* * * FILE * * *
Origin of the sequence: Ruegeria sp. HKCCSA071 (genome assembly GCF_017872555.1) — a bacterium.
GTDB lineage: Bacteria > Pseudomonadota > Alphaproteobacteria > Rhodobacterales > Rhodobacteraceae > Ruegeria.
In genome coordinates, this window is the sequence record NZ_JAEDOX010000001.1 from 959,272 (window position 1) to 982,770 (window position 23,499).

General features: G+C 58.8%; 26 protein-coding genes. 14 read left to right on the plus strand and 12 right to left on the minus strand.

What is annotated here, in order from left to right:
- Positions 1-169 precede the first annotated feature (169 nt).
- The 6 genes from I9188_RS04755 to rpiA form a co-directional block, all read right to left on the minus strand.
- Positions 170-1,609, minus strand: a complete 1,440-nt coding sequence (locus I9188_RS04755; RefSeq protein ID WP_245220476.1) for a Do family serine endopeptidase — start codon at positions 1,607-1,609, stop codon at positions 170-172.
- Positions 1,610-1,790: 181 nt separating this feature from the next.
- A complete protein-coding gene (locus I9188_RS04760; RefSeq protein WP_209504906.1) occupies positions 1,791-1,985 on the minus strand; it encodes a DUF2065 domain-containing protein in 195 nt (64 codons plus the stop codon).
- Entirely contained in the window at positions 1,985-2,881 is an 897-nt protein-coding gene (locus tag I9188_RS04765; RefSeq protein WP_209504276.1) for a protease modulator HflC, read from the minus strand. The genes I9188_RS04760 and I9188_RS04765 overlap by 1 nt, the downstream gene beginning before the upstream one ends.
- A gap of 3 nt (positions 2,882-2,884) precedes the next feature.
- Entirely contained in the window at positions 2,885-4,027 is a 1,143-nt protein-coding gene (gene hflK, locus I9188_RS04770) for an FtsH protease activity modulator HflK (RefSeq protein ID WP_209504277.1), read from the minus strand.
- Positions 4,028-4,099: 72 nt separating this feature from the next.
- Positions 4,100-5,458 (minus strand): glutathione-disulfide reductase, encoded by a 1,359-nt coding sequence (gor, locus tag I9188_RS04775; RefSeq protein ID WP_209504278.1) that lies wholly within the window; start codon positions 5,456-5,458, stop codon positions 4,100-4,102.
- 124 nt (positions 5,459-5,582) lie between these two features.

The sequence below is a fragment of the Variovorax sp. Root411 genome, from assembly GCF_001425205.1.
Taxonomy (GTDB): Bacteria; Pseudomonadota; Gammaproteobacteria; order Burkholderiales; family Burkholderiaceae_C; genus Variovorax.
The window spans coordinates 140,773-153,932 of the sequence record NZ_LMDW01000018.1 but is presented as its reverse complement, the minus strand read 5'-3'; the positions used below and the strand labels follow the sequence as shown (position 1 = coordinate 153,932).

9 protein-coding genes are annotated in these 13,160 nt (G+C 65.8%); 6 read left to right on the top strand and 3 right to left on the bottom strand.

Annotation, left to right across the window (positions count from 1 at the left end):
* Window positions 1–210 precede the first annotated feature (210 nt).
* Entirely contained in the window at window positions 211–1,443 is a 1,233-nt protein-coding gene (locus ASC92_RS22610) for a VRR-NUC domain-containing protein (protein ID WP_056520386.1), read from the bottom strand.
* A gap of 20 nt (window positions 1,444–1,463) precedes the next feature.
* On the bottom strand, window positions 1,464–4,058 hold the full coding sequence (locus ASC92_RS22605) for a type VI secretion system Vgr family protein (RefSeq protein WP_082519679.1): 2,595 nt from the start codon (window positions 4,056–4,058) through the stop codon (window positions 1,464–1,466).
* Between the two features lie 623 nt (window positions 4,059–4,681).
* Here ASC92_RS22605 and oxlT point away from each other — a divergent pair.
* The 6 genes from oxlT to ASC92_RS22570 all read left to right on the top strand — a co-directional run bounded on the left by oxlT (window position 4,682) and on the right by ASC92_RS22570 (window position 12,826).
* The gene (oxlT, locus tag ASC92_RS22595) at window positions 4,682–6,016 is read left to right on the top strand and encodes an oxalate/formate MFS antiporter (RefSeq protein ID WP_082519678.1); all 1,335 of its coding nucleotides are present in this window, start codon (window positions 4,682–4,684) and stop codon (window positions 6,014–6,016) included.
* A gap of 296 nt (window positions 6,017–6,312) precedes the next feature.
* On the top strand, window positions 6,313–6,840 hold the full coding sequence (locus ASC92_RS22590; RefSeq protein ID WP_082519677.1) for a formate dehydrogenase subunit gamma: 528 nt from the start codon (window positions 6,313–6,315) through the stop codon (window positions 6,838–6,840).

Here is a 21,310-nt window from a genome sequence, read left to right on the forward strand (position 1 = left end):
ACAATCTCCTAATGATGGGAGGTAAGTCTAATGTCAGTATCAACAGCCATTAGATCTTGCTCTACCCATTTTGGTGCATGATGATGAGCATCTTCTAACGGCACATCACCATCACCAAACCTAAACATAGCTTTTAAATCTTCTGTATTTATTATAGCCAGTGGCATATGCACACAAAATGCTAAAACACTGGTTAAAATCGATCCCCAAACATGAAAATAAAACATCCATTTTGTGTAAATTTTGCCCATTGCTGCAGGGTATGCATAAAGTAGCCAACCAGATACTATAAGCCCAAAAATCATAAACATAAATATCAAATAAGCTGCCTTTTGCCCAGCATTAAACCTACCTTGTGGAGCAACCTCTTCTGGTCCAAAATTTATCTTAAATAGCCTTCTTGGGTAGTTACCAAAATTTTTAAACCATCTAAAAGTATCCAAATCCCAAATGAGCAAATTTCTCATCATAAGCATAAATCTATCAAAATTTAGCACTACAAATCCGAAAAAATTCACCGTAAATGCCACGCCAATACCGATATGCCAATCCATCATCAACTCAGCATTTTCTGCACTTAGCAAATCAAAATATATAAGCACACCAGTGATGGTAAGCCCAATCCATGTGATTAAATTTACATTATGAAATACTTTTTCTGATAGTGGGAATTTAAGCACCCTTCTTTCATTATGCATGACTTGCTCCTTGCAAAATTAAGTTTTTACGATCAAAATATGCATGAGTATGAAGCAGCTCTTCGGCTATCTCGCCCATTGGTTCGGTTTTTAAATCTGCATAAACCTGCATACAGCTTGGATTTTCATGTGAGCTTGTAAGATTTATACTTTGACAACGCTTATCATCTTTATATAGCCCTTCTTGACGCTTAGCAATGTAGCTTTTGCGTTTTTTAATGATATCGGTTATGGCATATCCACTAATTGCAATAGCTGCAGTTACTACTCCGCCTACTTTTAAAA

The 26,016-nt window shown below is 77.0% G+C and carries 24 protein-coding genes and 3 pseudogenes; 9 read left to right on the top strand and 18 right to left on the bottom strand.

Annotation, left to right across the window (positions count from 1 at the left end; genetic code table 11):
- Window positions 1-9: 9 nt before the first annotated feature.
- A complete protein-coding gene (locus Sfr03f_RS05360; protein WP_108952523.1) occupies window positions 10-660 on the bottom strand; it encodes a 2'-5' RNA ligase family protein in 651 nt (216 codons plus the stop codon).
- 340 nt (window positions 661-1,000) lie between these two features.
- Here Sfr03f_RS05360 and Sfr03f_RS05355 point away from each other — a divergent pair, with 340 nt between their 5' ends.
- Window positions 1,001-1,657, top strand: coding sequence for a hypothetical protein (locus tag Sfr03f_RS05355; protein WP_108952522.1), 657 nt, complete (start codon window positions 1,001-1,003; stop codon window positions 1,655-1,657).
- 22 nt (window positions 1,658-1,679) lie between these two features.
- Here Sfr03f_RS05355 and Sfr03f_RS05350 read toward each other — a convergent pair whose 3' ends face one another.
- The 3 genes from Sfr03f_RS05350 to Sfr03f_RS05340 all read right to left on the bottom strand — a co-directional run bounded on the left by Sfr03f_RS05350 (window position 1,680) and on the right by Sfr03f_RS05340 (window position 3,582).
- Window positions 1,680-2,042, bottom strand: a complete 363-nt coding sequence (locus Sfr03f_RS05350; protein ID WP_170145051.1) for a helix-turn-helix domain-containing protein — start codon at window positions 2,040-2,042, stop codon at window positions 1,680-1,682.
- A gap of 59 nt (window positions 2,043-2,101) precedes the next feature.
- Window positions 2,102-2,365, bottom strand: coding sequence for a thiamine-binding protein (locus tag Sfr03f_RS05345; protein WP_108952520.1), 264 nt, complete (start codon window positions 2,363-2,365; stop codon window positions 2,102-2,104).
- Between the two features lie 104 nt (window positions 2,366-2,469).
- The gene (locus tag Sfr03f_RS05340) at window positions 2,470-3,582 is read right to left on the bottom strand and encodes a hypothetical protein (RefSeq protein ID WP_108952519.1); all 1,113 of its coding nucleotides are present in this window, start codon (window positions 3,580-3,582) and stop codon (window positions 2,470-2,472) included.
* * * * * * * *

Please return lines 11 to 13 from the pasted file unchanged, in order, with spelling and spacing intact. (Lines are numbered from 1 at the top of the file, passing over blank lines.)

- Entirely contained in the window at positions 1,985-2,881 is an 897-nt protein-coding gene (locus tag I9188_RS04765; RefSeq protein WP_209504276.1) for a protease modulator HflC, read from the minus strand. The genes I9188_RS04760 and I9188_RS04765 overlap by 1 nt, the downstream gene beginning before the upstream one ends.
- A gap of 3 nt (positions 2,882-2,884) precedes the next feature.
- Entirely contained in the window at positions 2,885-4,027 is a 1,143-nt protein-coding gene (gene hflK, locus I9188_RS04770) for an FtsH protease activity modulator HflK (RefSeq protein ID WP_209504277.1), read from the minus strand.